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Tuesday, 15 November 2005
Who gets Community funding? What influence do the lobbies have? What rules of conduct do those in charge of the European institutions have to follow? These are some of the questions often asked by Europe’s citizens about ‘Brussels’. Therefore the College of Commissioners has today decided to launch a European Transparency Initiative. A Green Paper is to be published by the beginning of 2006 to launch a debate with all the stakeholders on how to improve transparency on the Community Funds, consultation with civil society and the role of the lobbies and NGOs in the European institutions’ decision-making process. Discussions will also be started at interinstitutional level to promote the EU’s framework on professional ethic[s]. Lastly, the European Commission will continue its progress on transparency by taking concrete action to improve its own transparency vis-à-vis Europe’s citizens. This initiative is a logical complement to Plan D for Democracy, Dialogue and Debate.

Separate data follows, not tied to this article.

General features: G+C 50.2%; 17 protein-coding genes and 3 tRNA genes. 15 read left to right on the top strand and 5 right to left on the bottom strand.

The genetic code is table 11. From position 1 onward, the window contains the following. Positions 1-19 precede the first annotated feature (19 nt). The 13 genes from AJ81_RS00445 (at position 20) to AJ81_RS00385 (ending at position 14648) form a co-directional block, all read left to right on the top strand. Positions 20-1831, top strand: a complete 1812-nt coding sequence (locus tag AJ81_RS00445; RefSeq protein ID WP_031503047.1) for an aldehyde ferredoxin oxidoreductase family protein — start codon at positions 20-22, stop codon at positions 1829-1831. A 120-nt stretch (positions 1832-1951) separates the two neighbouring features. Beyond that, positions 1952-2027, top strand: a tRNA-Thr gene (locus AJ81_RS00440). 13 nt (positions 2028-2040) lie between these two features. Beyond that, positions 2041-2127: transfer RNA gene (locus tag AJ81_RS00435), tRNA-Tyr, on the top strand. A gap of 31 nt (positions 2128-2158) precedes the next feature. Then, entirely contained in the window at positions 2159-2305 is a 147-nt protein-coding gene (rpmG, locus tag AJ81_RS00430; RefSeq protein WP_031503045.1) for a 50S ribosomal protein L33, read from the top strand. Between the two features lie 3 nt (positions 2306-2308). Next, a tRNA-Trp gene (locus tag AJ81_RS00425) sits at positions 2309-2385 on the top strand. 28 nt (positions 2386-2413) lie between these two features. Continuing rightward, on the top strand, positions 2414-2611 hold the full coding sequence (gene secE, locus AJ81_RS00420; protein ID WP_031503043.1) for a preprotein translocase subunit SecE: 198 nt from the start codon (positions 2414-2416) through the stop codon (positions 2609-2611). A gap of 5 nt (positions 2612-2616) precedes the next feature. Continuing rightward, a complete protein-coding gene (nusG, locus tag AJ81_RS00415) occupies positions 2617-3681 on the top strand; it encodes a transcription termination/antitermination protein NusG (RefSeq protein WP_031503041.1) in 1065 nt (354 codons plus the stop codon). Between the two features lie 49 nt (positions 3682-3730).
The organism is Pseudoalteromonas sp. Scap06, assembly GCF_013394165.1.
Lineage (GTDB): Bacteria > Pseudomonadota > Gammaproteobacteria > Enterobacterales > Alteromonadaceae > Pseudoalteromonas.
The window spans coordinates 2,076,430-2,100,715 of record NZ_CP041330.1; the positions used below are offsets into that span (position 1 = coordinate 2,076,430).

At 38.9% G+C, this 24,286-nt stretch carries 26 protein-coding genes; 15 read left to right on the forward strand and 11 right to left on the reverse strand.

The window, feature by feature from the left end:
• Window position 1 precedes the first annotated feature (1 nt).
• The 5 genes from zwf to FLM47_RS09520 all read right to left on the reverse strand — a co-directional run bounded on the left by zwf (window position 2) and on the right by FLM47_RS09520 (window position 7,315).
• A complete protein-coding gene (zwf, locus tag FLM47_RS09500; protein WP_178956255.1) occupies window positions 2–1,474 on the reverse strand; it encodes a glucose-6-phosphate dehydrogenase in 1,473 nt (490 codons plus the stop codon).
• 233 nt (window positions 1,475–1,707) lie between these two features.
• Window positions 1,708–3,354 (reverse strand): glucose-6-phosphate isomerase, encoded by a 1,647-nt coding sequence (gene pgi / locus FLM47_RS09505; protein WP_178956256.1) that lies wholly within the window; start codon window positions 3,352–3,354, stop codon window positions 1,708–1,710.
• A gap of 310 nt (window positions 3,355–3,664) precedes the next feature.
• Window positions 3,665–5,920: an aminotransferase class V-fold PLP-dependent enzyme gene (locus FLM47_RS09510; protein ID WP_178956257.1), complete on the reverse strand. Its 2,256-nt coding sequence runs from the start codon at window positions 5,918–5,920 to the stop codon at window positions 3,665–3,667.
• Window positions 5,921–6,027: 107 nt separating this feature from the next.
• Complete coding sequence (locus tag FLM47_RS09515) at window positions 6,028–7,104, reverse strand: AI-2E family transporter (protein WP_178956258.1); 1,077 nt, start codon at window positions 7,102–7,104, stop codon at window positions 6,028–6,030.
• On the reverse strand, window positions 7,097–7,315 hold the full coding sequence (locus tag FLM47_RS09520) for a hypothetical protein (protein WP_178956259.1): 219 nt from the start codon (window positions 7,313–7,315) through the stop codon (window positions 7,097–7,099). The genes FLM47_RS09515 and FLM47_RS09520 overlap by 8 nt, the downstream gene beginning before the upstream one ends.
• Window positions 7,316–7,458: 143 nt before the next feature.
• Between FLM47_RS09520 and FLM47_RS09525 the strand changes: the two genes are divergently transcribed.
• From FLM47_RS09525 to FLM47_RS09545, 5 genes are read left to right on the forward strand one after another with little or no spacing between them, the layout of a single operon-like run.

As one of this Commission’s main strategic objectives, this initiative is designed to increase the transparency with which the EU handles the responsibilities and funds entrusted to it by the European citizen. This is an essential condition for the legitimacy of any modern administration and a key element in European citizens’ trust in their public institutions.
Over the last few years the European Commission has made major advances in the field of openness and transparency, in particular: publication of the 2001 White Paper on European governance, the drafting of precise rules on ethical standards in the new Staff Regulations for its officials and the introduction of codes of conduct, clear rules on access to documents, and making detailed information on Committees and expert groups available.
The development policy of the EU should also be more known to the EU citizens as well as to the citizens of the African, Caribbean and Pacific countries.
A new monitoring system to deal with natural disasters: Commission launches pilot phase of GMES